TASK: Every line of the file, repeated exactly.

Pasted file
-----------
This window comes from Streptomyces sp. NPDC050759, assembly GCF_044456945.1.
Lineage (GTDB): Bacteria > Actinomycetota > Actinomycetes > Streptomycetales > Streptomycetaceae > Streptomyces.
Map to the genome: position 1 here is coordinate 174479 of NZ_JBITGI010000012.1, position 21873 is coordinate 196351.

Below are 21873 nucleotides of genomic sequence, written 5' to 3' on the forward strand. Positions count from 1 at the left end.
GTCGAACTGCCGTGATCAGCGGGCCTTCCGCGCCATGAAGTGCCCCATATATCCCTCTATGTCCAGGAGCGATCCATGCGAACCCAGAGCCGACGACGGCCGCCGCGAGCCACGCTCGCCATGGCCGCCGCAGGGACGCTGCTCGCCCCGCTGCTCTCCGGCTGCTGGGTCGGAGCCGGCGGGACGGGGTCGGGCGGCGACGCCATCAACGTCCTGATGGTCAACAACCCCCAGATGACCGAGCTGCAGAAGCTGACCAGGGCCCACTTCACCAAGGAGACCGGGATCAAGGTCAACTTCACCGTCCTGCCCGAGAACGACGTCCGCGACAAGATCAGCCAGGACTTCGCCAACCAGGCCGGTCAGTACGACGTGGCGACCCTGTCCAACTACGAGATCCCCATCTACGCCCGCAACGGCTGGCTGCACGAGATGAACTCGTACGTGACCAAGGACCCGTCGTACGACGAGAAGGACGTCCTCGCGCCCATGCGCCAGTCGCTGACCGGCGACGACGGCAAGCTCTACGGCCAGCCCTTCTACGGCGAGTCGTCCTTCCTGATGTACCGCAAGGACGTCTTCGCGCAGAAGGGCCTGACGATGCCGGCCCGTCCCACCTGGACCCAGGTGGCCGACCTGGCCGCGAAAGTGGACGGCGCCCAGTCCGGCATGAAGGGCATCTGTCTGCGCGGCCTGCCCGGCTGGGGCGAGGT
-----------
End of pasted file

This window comes from Streptomyces sp. NPDC050759, assembly GCF_044456945.1.
Lineage (GTDB): Bacteria > Actinomycetota > Actinomycetes > Streptomycetales > Streptomycetaceae > Streptomyces.
Map to the genome: position 1 here is coordinate 174479 of NZ_JBITGI010000012.1, position 21873 is coordinate 196351.

Below are 21873 nucleotides of genomic sequence, written 5' to 3' on the forward strand. Positions count from 1 at the left end.
GTCGAACTGCCGTGATCAGCGGGCCTTCCGCGCCATGAAGTGCCCCATATATCCCTCTATGTCCAGGAGCGATCCATGCGAACCCAGAGCCGACGACGGCCGCCGCGAGCCACGCTCGCCATGGCCGCCGCAGGGACGCTGCTCGCCCCGCTGCTCTCCGGCTGCTGGGTCGGAGCCGGCGGGACGGGGTCGGGCGGCGACGCCATCAACGTCCTGATGGTCAACAACCCCCAGATGACCGAGCTGCAGAAGCTGACCAGGGCCCACTTCACCAAGGAGACCGGGATCAAGGTCAACTTCACCGTCCTGCCCGAGAACGACGTCCGCGACAAGATCAGCCAGGACTTCGCCAACCAGGCCGGTCAGTACGACGTGGCGACCCTGTCCAACTACGAGATCCCCATCTACGCCCGCAACGGCTGGCTGCACGAGATGAACTCGTACGTGACCAAGGACCCGTCGTACGACGAGAAGGACGTCCTCGCGCCCATGCGCCAGTCGCTGACCGGCGACGACGGCAAGCTCTACGGCCAGCCCTTCTACGGCGAGTCGTCCTTCCTGATGTACCGCAAGGACGTCTTCGCGCAGAAGGGCCTGACGATGCCGGCCCGTCCCACCTGGACCCAGGTGGCCGACCTGGCCGCGAAAGTGGACGGCGCCCAGTCCGGCATGAAGGGCATCTGTCTGCGCGGCCTGCCCGGCTGGGGCGAGGT